As you mention, the hypothesis ($\bullet$) implies that for every singular cardinal $\kappa$ and every inner model $W$ of $\mathsf{ZFC}$, we have $\kappa^{+W} < \kappa^+$. From this consequence, I suspect that it might follow by the argument of Busche and Schindler [1] that there is a proper class model of $\mathsf{AD}$ in a forcing extension of $V$.

The reason I say this is that in the paper [1, Subsections 2.2.2 and 2.2.3] it seems like this consequence might suffice for their argument when it is applied to the $\mathsf{ZFC}$ model $W = \text{Lp}(A_0)$ for a sufficiently closed singular cardinal $\kappa$ and a sufficiently complicated set of ordinals $A_0 \subset \kappa$ that they consider. The notation $\text{Lp}(A_0)$ refers to the "lower part mouse" over $A_0$, which is the relevant generalization of $L$ in the argument for $0^\sharp$ that you mention.

I haven't read the paper carefully, so if you want to know whether this is true then you should ask them.

The next natural goal for a consistency strength lower bound would be $\mathsf{AD}_\mathbb{R}$. I don't think anyone knows exactly how to get this from ($\bullet$) at the moment; the absence of choice may limit the available methods somewhat. It might be a good problem. (Again the relevant consequence would probably be that inner models of choice do not compute successors of singulars correctly.)

In terms of large cardinals, the theory $\mathsf{ZF} + \mathsf{AD}$ is equiconsistent with $\mathsf{ZFC} + {}$"there are infinitely many Woodin cardinals," and $\mathsf{ZF} + \mathsf{AD}_\mathbb{R}$ is equiconsistent with $\mathsf{ZFC} + {}$"there is a cardinal $\lambda$ that is a limit of Woodin cardinals and $\mathord{<}\lambda$-strong cardinals." However, current methods typically proceed in terms of building determinacy models rather than building models of $\mathsf{ZFC} + {}$large cardinals directly.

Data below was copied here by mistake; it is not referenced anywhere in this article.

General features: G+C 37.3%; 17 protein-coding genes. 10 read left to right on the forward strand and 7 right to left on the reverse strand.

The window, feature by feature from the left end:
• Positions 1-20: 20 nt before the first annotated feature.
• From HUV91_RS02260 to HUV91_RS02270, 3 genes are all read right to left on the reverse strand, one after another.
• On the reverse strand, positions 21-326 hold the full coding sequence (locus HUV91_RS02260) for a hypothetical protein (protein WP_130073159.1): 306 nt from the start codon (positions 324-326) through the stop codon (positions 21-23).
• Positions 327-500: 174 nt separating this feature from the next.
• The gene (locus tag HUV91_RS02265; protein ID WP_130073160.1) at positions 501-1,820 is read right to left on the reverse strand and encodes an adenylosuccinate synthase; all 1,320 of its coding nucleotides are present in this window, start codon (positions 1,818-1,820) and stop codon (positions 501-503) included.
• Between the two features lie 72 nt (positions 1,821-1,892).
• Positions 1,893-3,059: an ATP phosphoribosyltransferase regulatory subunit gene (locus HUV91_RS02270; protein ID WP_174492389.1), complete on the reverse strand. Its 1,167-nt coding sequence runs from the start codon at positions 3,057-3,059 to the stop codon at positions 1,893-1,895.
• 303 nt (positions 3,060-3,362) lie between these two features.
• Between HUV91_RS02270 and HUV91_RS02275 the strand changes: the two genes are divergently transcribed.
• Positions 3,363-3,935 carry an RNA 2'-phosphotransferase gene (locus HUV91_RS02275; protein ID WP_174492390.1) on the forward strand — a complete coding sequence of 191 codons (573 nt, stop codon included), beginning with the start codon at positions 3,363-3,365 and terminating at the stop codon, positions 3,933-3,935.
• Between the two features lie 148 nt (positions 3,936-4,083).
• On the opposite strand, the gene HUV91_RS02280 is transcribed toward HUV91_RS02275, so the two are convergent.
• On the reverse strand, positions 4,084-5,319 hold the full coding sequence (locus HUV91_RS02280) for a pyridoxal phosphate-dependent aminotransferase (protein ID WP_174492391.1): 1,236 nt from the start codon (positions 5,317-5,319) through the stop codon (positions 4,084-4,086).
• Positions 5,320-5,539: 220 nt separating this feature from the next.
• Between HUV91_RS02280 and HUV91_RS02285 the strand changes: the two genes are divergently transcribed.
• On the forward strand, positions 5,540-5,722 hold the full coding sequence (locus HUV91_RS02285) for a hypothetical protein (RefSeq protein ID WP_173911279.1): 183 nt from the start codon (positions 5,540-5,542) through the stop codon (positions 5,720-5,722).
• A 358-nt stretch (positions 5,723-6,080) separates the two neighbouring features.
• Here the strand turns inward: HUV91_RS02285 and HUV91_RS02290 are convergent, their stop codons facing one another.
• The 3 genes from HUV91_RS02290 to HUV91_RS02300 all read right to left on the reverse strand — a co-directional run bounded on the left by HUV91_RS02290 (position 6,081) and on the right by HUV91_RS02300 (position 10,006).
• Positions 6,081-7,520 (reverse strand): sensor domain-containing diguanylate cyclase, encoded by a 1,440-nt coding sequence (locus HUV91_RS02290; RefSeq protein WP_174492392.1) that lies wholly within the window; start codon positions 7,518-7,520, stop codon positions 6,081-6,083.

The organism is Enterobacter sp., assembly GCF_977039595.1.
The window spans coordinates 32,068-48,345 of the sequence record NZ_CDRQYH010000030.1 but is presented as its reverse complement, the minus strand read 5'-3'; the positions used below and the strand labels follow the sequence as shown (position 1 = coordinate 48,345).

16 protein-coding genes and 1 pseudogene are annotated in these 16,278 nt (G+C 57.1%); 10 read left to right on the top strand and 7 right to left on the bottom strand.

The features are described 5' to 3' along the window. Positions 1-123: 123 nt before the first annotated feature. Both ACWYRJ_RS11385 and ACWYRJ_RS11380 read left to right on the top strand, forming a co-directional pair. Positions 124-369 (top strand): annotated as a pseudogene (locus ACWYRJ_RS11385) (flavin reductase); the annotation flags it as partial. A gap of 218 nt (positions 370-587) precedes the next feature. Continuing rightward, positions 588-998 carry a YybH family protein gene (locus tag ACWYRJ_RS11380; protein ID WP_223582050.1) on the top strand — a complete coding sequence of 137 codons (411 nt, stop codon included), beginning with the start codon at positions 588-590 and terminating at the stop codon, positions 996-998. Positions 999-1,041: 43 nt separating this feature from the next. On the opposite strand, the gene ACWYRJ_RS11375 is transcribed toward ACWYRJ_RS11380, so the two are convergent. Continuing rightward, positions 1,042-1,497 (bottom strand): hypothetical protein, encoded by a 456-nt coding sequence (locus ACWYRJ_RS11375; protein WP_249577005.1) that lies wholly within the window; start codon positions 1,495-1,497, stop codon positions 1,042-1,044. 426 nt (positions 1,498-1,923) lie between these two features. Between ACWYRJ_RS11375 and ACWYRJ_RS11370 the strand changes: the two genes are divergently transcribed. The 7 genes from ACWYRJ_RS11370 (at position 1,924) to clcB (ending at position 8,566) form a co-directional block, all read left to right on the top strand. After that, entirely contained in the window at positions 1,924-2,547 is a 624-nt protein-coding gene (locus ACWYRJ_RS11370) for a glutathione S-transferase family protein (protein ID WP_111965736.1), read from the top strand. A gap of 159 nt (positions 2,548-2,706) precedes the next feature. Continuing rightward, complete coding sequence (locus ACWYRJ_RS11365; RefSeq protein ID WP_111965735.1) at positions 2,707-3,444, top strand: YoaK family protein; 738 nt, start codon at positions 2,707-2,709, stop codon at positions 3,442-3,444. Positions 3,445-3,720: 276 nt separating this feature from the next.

It may be interesting to note that ($\bullet$) implies $\neg\square_\kappa$ for every infinite cardinal $\kappa$ (so in particular we get failures of square at singular cardinals.) The reason is that from a square sequence we can recursively define a sequence of surjections $f_\alpha :\kappa \to \alpha$ for $\alpha < \kappa^+$, using our clubs at limit stages to piece together the surjections that we have already constructed into a new surjection. (Coherence is superfluous.) Then we can define an injection from $\kappa^+$ to $\mathcal{P}(\kappa \times \kappa)$, or equivalently to $\mathcal{P}(\kappa)$, by $\alpha \mapsto \{(\gamma,\delta) \in \kappa \times \kappa : f_\alpha(\gamma) < f_\alpha(\delta)\}$.

[1] Busche, Daniel, and Ralf Schindler. The strength of choiceless patterns of singular and weakly compact cardinals, Annals of Pure and Applied Logic, 159(1), 198–248, 2009